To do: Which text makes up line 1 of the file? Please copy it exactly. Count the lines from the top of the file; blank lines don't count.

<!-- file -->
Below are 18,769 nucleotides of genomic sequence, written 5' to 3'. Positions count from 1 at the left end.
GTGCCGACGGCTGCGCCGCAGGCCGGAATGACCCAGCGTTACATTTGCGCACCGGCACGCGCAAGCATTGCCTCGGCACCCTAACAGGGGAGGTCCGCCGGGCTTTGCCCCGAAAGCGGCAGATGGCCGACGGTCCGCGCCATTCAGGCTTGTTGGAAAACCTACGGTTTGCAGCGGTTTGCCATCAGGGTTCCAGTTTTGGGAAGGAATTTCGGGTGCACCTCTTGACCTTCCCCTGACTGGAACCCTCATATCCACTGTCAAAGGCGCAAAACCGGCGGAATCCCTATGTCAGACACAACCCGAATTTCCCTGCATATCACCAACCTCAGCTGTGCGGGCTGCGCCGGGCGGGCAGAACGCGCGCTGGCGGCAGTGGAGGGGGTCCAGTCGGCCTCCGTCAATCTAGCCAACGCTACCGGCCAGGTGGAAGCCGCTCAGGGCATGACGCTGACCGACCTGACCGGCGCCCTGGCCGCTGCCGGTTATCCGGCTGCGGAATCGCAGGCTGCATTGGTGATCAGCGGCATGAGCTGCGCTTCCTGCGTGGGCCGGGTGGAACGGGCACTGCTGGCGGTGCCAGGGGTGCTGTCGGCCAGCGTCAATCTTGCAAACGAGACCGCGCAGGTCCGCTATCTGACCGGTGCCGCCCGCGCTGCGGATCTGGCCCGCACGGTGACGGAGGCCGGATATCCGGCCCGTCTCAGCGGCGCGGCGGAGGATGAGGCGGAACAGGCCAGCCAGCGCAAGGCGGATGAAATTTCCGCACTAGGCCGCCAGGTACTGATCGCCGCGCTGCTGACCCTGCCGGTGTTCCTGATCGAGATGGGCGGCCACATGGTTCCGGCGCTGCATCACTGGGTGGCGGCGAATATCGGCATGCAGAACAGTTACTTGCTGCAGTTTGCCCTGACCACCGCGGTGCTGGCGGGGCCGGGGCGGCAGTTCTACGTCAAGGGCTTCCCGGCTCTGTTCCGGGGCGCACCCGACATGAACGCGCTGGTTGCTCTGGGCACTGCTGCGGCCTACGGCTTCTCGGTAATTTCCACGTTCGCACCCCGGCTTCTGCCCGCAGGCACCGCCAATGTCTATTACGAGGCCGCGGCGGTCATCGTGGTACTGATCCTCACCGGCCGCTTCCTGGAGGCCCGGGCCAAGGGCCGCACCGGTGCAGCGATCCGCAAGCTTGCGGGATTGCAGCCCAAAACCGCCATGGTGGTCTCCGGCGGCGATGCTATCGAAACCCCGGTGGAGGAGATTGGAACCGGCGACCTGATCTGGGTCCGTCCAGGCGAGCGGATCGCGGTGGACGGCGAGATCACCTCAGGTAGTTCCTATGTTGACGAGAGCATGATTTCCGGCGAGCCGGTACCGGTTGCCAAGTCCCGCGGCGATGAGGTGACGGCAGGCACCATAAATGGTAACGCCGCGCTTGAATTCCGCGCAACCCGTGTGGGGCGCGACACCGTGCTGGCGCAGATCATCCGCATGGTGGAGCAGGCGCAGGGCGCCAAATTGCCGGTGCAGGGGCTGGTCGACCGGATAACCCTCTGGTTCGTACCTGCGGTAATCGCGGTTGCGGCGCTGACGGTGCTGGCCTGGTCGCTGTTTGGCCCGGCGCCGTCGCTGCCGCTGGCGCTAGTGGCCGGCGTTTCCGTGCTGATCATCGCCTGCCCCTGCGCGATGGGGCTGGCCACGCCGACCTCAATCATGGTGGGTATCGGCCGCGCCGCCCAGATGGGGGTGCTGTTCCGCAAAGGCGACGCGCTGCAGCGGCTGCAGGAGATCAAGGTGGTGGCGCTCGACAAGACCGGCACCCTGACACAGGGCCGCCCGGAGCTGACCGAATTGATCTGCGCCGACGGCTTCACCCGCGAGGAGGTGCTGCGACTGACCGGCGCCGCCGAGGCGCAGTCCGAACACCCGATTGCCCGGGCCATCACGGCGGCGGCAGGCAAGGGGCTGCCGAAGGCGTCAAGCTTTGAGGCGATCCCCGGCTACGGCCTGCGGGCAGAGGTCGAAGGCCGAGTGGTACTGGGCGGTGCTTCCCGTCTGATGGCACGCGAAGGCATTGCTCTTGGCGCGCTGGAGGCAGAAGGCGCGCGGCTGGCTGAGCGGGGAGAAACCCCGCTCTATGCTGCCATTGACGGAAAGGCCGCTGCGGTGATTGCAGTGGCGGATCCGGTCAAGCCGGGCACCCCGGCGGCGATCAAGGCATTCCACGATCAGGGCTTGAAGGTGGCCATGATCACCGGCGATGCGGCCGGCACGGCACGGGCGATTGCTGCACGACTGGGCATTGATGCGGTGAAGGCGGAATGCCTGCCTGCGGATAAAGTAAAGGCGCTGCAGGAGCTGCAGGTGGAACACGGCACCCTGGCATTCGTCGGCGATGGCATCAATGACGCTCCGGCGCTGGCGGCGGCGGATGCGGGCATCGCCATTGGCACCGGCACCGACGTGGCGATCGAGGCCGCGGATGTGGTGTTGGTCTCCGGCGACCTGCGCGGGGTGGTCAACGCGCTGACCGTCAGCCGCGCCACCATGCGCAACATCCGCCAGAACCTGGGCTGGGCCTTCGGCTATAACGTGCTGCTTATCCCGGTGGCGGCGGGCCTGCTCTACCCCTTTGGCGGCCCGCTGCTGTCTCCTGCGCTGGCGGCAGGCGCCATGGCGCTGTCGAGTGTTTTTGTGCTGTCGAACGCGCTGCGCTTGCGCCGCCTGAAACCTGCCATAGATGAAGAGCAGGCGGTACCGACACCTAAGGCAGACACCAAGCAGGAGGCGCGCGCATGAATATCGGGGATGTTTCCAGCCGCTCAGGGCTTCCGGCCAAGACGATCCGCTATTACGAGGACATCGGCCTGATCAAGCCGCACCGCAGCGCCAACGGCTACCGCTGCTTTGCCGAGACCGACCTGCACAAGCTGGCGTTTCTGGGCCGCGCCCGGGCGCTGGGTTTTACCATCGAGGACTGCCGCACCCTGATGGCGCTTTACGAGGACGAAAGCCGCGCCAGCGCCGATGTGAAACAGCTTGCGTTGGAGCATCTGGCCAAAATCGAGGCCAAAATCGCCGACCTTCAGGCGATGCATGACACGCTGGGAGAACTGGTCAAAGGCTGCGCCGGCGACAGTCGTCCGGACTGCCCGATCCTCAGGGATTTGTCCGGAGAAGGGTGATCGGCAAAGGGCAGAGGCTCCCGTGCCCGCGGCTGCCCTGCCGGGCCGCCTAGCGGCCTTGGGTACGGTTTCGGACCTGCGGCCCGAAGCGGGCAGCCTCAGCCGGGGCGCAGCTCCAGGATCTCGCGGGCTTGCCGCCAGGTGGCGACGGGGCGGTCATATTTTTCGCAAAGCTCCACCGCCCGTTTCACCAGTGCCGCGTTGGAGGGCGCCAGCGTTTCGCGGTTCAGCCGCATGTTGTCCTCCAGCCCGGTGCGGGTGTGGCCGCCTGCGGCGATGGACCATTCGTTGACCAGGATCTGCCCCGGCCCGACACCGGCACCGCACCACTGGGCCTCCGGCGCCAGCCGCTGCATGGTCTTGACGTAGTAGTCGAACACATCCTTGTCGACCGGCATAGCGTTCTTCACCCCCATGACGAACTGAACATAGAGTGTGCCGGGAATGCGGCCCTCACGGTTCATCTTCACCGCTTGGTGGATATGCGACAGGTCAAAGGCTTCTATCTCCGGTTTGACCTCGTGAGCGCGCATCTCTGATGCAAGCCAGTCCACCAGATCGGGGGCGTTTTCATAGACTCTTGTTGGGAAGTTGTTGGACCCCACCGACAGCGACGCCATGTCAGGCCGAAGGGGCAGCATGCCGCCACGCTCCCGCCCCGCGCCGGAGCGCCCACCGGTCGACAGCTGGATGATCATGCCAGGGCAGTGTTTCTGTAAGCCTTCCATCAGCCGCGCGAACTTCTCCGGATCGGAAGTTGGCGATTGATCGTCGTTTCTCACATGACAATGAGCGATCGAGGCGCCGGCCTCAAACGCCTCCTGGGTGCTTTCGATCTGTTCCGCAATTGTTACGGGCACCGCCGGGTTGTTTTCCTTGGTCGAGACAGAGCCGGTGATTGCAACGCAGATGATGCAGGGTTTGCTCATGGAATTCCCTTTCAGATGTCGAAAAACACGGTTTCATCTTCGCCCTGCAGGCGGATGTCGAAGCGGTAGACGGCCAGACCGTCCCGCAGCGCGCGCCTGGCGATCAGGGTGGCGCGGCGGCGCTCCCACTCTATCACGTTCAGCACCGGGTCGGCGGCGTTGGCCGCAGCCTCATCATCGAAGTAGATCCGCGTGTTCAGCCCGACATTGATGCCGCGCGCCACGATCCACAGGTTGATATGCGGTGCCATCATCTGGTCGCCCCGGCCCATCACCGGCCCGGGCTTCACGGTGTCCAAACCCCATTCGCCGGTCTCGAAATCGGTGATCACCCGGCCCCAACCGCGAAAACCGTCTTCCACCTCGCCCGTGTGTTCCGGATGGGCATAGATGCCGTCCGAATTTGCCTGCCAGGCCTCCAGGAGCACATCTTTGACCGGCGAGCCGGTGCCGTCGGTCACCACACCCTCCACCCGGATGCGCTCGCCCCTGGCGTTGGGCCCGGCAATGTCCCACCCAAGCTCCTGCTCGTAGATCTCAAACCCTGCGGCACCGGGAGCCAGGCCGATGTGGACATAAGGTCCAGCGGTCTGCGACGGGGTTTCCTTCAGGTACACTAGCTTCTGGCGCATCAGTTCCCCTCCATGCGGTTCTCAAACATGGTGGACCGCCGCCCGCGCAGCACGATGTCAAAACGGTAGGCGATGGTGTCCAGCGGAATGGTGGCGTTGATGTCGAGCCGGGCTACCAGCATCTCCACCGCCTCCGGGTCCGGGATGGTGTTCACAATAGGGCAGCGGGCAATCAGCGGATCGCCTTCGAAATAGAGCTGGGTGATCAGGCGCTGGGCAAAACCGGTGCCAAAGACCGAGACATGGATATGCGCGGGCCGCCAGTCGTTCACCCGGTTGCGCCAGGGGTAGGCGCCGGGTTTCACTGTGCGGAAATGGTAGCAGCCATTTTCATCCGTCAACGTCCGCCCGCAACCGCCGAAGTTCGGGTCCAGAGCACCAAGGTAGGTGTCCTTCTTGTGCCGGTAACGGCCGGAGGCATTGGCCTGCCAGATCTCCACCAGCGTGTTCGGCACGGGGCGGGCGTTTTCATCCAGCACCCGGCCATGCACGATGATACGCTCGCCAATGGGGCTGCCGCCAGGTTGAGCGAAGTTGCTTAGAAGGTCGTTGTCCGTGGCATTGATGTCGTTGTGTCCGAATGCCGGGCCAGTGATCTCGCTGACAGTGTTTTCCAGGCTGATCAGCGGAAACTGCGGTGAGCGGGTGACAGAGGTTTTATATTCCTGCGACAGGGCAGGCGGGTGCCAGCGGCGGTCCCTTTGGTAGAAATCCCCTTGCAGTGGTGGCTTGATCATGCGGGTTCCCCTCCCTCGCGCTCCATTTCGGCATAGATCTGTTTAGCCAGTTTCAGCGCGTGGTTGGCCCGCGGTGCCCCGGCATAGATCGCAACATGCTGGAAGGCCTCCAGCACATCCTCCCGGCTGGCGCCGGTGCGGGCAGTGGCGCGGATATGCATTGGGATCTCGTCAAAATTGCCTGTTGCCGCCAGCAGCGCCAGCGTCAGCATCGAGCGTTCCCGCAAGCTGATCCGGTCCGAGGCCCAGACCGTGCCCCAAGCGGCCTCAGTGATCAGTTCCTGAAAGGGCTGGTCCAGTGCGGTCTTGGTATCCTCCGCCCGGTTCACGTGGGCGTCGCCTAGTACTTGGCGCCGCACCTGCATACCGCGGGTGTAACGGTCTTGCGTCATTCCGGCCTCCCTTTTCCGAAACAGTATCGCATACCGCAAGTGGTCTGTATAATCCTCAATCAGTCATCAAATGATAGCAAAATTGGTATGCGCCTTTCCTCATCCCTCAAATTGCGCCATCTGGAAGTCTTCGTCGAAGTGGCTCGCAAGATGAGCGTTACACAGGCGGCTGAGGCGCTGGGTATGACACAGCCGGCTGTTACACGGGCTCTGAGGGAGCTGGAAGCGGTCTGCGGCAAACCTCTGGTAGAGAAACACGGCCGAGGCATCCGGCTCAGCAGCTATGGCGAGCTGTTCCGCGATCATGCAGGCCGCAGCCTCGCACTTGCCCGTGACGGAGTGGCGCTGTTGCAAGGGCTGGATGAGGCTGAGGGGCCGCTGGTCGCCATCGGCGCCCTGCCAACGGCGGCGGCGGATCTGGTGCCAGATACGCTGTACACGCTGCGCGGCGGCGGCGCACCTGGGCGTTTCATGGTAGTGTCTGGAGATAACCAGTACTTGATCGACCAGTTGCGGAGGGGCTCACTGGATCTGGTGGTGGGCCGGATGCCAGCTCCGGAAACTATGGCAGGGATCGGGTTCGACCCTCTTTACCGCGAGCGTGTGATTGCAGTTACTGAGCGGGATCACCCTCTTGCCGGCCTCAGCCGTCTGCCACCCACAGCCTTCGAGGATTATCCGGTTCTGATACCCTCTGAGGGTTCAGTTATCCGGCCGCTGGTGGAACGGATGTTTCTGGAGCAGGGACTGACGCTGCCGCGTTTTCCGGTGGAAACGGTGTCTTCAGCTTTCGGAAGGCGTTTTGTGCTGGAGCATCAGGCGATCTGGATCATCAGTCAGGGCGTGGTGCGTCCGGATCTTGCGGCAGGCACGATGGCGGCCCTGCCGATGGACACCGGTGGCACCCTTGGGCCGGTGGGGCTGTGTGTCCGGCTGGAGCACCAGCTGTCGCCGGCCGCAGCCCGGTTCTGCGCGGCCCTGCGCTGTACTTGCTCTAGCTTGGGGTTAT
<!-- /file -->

Below are 18,769 nucleotides of genomic sequence, written 5' to 3'. Positions count from 1 at the left end.